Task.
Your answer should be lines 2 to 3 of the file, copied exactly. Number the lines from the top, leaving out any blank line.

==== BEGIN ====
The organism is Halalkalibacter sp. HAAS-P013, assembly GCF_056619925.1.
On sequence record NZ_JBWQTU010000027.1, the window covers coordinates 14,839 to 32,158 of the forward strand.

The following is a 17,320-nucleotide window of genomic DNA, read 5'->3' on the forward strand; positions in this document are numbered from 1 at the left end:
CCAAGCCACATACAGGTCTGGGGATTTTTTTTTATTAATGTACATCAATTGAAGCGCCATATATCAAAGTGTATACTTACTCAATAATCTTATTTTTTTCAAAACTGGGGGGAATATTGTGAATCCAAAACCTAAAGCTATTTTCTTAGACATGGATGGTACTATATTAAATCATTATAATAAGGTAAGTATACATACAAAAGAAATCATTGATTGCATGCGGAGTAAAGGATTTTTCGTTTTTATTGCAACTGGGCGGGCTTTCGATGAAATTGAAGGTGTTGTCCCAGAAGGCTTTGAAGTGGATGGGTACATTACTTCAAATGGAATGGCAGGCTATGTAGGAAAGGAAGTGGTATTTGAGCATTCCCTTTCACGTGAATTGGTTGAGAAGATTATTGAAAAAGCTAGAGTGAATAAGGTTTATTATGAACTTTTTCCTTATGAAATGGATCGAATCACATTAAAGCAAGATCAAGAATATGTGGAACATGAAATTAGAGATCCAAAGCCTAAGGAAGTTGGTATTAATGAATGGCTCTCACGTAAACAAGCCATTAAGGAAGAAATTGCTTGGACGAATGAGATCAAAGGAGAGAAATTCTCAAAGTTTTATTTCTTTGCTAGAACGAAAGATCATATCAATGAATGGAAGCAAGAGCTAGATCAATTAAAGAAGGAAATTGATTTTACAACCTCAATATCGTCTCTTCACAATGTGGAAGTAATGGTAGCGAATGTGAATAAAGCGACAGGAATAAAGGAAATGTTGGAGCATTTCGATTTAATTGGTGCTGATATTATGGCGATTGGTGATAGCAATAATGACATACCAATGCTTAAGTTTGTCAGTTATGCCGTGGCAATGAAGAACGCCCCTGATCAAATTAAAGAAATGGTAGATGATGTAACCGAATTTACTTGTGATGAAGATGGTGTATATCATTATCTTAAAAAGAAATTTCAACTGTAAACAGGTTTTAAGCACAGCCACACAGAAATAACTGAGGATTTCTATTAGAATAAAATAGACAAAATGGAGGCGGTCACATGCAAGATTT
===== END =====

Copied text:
On sequence record NZ_JBWQTU010000027.1, the window covers coordinates 14,839 to 32,158 of the forward strand.

The following is a 17,320-nucleotide window of genomic DNA, read 5'->3' on the forward strand; positions in this document are numbered from 1 at the left end: